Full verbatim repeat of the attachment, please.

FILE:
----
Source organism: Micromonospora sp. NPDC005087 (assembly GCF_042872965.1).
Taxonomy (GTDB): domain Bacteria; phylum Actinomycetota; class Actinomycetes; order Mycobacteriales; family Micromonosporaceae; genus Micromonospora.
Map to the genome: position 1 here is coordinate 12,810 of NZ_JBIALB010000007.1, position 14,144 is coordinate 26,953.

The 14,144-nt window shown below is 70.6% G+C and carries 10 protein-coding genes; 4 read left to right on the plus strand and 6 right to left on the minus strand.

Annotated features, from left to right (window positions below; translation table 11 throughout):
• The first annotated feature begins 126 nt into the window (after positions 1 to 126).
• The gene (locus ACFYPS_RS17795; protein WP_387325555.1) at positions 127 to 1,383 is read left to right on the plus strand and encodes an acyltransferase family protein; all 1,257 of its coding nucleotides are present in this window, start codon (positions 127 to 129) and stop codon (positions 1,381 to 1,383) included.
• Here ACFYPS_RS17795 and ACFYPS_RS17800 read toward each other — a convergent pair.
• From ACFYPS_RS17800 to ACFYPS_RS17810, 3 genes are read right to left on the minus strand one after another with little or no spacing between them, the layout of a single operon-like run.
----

Source organism: Micromonospora sp. NPDC005087 (assembly GCF_042872965.1).
Taxonomy (GTDB): domain Bacteria; phylum Actinomycetota; class Actinomycetes; order Mycobacteriales; family Micromonosporaceae; genus Micromonospora.
Map to the genome: position 1 here is coordinate 12,810 of NZ_JBIALB010000007.1, position 14,144 is coordinate 26,953.

The 14,144-nt window shown below is 70.6% G+C and carries 10 protein-coding genes; 4 read left to right on the plus strand and 6 right to left on the minus strand.

Annotated features, from left to right (window positions below; translation table 11 throughout):
• The first annotated feature begins 126 nt into the window (after positions 1 to 126).
• The gene (locus ACFYPS_RS17795; protein WP_387325555.1) at positions 127 to 1,383 is read left to right on the plus strand and encodes an acyltransferase family protein; all 1,257 of its coding nucleotides are present in this window, start codon (positions 127 to 129) and stop codon (positions 1,381 to 1,383) included.
• Here ACFYPS_RS17795 and ACFYPS_RS17800 read toward each other — a convergent pair.
• From ACFYPS_RS17800 to ACFYPS_RS17810, 3 genes are read right to left on the minus strand one after another with little or no spacing between them, the layout of a single operon-like run.